Community action planning - a landscape approach to NRM

The Community Action Planning (CAP) Framework was developed by The Nature Conservancy in the USA as a tool to plan, implement and measure the effectiveness of conservation projects.

CAP provides a systematic approach to managing natural resources and helps us determine where we should focus our attention, what we need to do, how we should do it and, after we’ve taken action, how successful our efforts have been.

One of the main aims of CAP is to redirect projects from small sites (tens or hundreds of hectares) to conserving and preserving large landscapes (hundreds of thousands of hectares) that can sustain biodiversity at a regional scale.

In the Northern and Yorke region, we use the CAP planning framework to develop strategies for conserving our soil, water and biodiversity assets. Using a common planning framework will allow for developing holistic management plans in the future.

CAP plans currently under development include:

Working together to achieve results

Connecting with the community is a core part of CAP projects. In the context of CAP, the term community doesn’t just refer to where people are physically located; it also encompasses people with a shared interest in caring for our natural resources.

Community members have a strong understanding of the conditions and issues facing their local environment. As such, they have skills and knowledge that are vital for the CAP process, so collaboration is key. Conservation planning workshops have proven to be a great way to bring community members together to share their knowledge and identify landscape preservation opportunities.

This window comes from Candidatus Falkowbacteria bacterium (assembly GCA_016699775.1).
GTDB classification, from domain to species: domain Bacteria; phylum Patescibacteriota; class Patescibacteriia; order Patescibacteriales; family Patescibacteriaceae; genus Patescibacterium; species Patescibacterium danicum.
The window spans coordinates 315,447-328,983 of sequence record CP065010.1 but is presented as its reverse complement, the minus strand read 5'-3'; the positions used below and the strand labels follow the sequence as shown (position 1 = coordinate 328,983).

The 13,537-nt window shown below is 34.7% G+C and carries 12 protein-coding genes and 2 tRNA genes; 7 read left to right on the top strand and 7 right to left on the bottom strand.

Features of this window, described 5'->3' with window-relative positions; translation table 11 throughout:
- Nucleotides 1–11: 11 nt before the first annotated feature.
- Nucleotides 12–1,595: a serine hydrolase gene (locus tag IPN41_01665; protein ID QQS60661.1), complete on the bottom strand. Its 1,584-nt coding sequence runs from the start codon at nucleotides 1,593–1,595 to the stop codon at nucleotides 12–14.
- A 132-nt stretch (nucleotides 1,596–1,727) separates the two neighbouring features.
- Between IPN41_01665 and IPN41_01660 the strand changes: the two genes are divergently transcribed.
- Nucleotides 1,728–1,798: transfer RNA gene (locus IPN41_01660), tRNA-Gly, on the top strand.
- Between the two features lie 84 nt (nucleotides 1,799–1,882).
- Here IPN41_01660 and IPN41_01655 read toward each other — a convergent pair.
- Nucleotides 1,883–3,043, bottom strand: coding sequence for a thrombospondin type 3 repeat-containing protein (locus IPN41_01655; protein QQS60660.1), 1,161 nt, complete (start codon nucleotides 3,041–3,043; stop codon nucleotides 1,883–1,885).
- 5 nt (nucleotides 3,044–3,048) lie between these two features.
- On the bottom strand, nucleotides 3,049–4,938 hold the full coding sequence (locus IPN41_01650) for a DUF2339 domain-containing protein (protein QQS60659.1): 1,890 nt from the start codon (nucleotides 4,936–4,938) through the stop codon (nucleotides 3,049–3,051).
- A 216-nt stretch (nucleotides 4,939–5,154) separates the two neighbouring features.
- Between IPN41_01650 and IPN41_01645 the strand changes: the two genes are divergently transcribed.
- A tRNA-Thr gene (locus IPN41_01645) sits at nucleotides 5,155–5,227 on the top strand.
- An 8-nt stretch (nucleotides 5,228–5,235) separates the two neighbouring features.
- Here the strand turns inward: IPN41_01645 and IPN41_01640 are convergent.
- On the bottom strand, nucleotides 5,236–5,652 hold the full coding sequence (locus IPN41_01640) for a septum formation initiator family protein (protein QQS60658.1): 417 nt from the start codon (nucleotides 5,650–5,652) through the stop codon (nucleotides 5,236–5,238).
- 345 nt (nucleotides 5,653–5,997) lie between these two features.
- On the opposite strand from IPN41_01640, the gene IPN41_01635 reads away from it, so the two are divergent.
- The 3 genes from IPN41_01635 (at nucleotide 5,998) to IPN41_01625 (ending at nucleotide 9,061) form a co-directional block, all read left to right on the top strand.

How a landscape conservation plan develops

The major steps in developing an action plan are:

  • identifying connected landscapes, based on ecological, physical and social commonalities
  • identifying significant assets, such as ecosystems, native species, soil type, river catchments and ground water basins
  • analysing the health of the assets and the threats they face
  • developing measurable objectives for how the assets are going to be conserved in the long-term
  • developing strategies, action steps and programs to achieve the objectives
  • developing a monitoring and evaluation program and an adaptive management framework to establish the success of the plan.

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